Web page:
Web 2.0 has re-energized the entrepreneurial community. (Whatever Web 2.0 means.) Stories are coming in of competition for deals and a surge in A round valuations. Here is a flavor. A couple of Stanford sophomores got $5M on $8M pre-money. A deal turned down by one name partner got picked up by another at a leading fund. One of the hot deals from DemoMobile claims to have three term sheets, ranging from $7-10M on $12-15M pre-money. The list goes on. What gives? Have the VCs once again lost their good sense? And so soon after the last bubble?
To give perspective, a normal Series A - the first round of institutional money - is $4M on $4M pre-money. With product launch and customers, this can be stepped up a bit, to $6-8M pre. Web 2.0 makes it easier to build and launch a web service, and the size and fluidity of the web makes it easier to gain initial customer traction. Indeed, if you read about how to do Web 2.0 businesses, if you cannot build, launch and gain traction cheaply, you aren't a Web 2.0 venture!
What Web 2.0 giveth, it also taketh away. It is just as easy for your competition to do the same. Some 300 social networks were formed and funded by someone; yet only one achieved sustainable scale (MySpace), and only one or two others seem to be giving chase (Facebook, Hi5). Does first mover advantage work? Friendster was the first mover in social networks; MySpace a late entrant. Is there a competitive or marketing approach which seems to work? Perhaps 'seeding' a web service works, and then letting viral word-of-mouth drive growth; but if that is all there was, Friendster should have won. In summary, the rules for success in Web 2.0 are stil being worked out, and given the ease of building a web service, this could become even more brutal than the PC days, with 47 disk drive ventures and 50-odd workstation companies.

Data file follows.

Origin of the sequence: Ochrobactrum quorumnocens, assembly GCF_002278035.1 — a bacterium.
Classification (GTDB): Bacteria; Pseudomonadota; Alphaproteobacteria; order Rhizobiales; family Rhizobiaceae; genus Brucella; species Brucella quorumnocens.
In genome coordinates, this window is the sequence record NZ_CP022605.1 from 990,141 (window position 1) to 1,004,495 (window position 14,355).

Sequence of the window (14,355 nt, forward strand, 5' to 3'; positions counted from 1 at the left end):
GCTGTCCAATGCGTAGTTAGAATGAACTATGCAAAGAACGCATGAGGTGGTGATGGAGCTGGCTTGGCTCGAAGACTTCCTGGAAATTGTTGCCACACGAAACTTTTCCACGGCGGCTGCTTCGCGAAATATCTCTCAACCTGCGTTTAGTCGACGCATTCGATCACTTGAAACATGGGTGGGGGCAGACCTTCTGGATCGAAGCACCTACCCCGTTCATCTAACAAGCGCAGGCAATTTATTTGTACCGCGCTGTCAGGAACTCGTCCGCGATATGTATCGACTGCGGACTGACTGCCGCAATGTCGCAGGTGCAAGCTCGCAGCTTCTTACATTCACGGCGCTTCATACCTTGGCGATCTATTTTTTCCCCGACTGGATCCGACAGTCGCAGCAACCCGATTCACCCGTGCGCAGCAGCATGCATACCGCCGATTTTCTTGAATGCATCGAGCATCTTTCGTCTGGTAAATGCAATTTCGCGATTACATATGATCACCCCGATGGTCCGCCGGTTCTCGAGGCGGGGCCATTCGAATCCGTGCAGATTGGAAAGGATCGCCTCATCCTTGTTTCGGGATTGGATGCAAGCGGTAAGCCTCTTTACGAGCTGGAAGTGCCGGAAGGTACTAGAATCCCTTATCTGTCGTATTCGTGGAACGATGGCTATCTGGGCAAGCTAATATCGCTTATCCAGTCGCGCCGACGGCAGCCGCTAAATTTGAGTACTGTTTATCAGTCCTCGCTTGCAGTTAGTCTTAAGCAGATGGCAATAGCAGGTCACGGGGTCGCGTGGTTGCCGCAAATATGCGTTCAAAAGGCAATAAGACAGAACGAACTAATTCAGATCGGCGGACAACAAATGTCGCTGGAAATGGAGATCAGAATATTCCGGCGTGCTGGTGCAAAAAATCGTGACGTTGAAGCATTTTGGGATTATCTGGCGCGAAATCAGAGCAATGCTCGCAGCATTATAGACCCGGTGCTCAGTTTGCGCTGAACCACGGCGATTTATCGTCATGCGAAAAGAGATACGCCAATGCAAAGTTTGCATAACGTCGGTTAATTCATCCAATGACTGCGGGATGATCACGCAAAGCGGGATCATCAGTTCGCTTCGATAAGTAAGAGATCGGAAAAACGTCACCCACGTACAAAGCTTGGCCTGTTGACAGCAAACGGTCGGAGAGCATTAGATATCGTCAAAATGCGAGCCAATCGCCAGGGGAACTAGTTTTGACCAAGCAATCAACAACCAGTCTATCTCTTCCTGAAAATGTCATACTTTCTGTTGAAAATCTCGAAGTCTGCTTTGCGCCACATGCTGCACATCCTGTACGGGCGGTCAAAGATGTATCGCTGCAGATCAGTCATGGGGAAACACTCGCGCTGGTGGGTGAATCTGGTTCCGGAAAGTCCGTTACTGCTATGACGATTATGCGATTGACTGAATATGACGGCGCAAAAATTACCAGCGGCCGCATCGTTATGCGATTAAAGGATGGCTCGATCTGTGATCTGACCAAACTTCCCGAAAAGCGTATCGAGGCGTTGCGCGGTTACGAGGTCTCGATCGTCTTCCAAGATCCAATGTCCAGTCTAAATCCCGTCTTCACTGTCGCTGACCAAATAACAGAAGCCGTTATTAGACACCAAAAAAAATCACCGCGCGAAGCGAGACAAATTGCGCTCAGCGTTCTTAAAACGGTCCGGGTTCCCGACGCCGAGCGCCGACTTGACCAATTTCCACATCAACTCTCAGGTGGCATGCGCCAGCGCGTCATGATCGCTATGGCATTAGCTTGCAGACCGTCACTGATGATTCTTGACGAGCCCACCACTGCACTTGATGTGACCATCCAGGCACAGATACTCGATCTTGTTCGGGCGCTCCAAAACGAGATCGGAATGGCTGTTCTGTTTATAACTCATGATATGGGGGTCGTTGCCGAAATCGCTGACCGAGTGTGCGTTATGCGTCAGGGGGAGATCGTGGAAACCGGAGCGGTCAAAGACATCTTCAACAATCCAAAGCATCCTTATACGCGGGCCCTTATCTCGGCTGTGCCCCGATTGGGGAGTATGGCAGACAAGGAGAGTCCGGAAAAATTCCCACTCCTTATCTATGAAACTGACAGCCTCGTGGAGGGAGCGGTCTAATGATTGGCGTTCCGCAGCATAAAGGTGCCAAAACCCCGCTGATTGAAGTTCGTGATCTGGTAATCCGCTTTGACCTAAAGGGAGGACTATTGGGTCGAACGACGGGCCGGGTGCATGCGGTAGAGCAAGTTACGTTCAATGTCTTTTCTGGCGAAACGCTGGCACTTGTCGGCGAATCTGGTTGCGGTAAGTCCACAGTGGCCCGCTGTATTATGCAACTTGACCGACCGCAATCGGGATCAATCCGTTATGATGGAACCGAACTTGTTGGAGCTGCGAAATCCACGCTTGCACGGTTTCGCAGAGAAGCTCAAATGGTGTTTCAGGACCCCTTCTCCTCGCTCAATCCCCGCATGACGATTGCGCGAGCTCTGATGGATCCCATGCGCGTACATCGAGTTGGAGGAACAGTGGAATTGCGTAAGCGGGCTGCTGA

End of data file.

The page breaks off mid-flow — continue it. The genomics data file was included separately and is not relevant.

So why the froth? First, supply. Around half of the Silicon Valley
venture funds have reloaded. The first two quarters were relatively
quiet, but now they are jumping in, intensifying a competition for
deals. Second, demand. Inspiring the new gold rush were a series of
recent exits at higher-then-expected values: Skype of course at $2.6B;
MySpace and IGN from News Corp both over $500M; and others. Third,
Google. It has been buying up small ventures, and its success has
caused the other players to reshuffle the chessboard. Fourth, capital efficiency. Web 2.0 deals do not need that much to gain traction, paradoxically putting even more pressure on the VCs to put their money to work. Finally, timing. Tech booms happen every ten years or so, when the technology has sufficiently advanced to create order-of-magnitude improvements.
We are now entering the Double Bubble of the Internet. This froth is to be expected. Look for the pace to quicken. And for more reports on the Web 2.0 Bubble.